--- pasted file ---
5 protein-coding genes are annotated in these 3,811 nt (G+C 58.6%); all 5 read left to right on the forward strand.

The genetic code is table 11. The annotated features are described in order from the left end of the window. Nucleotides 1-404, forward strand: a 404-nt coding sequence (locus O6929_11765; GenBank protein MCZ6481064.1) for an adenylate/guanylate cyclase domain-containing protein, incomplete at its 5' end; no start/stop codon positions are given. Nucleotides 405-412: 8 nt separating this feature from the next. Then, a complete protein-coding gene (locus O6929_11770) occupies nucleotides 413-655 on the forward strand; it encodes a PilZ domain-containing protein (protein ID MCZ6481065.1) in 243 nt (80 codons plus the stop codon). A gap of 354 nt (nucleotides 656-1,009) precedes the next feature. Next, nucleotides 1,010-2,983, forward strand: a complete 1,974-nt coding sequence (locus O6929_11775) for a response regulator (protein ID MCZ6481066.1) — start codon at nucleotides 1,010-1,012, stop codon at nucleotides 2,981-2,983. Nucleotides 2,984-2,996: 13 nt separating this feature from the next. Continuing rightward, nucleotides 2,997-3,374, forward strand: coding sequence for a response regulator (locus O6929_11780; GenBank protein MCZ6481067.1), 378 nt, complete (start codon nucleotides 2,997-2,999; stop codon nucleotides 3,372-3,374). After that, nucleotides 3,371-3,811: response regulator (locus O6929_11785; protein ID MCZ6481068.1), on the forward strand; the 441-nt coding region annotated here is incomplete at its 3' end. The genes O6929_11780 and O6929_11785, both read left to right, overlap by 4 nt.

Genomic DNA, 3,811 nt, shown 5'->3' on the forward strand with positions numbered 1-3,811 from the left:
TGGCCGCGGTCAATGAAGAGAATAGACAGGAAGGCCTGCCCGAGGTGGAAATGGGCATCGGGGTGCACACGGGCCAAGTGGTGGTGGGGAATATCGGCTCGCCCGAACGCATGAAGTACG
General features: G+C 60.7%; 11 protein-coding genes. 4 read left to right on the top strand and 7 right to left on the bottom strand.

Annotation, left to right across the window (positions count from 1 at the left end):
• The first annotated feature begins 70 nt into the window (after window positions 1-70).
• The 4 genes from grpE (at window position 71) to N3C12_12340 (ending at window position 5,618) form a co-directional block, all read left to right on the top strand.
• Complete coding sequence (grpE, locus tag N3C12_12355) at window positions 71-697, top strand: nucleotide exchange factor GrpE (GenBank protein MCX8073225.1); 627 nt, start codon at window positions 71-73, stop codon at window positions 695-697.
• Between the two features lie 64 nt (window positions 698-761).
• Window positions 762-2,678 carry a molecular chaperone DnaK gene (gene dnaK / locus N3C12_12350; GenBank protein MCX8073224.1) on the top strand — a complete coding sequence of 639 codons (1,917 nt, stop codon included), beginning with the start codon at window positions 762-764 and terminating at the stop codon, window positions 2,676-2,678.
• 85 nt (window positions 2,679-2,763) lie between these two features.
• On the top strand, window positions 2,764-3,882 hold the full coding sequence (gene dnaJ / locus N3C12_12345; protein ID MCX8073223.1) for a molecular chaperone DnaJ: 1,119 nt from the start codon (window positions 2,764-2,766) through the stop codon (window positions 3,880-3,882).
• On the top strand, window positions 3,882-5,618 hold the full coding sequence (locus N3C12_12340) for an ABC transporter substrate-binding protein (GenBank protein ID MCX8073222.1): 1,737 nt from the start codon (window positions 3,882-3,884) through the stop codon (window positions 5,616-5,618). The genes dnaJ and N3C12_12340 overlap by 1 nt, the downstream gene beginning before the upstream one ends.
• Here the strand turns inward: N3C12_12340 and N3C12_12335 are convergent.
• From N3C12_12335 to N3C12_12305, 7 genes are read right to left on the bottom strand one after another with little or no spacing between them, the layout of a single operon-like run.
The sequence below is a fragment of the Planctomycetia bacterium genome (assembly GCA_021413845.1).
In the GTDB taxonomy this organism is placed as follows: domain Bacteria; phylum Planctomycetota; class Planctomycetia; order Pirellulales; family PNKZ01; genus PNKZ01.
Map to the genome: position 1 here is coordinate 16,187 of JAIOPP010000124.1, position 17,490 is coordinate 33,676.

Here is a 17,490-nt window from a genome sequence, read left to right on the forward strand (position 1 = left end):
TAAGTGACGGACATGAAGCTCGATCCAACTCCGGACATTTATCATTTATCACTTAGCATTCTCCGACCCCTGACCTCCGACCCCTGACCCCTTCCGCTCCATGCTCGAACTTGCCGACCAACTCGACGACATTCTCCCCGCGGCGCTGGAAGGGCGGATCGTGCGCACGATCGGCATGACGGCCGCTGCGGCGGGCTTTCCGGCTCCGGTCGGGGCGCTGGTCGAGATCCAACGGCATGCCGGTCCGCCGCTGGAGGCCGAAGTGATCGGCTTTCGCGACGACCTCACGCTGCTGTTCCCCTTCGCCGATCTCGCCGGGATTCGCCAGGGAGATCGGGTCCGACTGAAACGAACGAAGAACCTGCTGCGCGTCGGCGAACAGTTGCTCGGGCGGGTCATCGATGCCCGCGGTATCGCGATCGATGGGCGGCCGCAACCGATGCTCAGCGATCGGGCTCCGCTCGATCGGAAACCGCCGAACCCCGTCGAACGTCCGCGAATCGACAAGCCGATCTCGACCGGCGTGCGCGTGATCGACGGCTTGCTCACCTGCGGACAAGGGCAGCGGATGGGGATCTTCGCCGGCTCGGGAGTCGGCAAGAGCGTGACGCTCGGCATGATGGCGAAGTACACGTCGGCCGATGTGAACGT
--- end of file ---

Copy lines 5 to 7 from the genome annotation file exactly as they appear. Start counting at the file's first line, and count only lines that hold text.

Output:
General features: G+C 60.7%; 11 protein-coding genes. 4 read left to right on the top strand and 7 right to left on the bottom strand.

Annotation, left to right across the window (positions count from 1 at the left end):
• The first annotated feature begins 70 nt into the window (after window positions 1-70).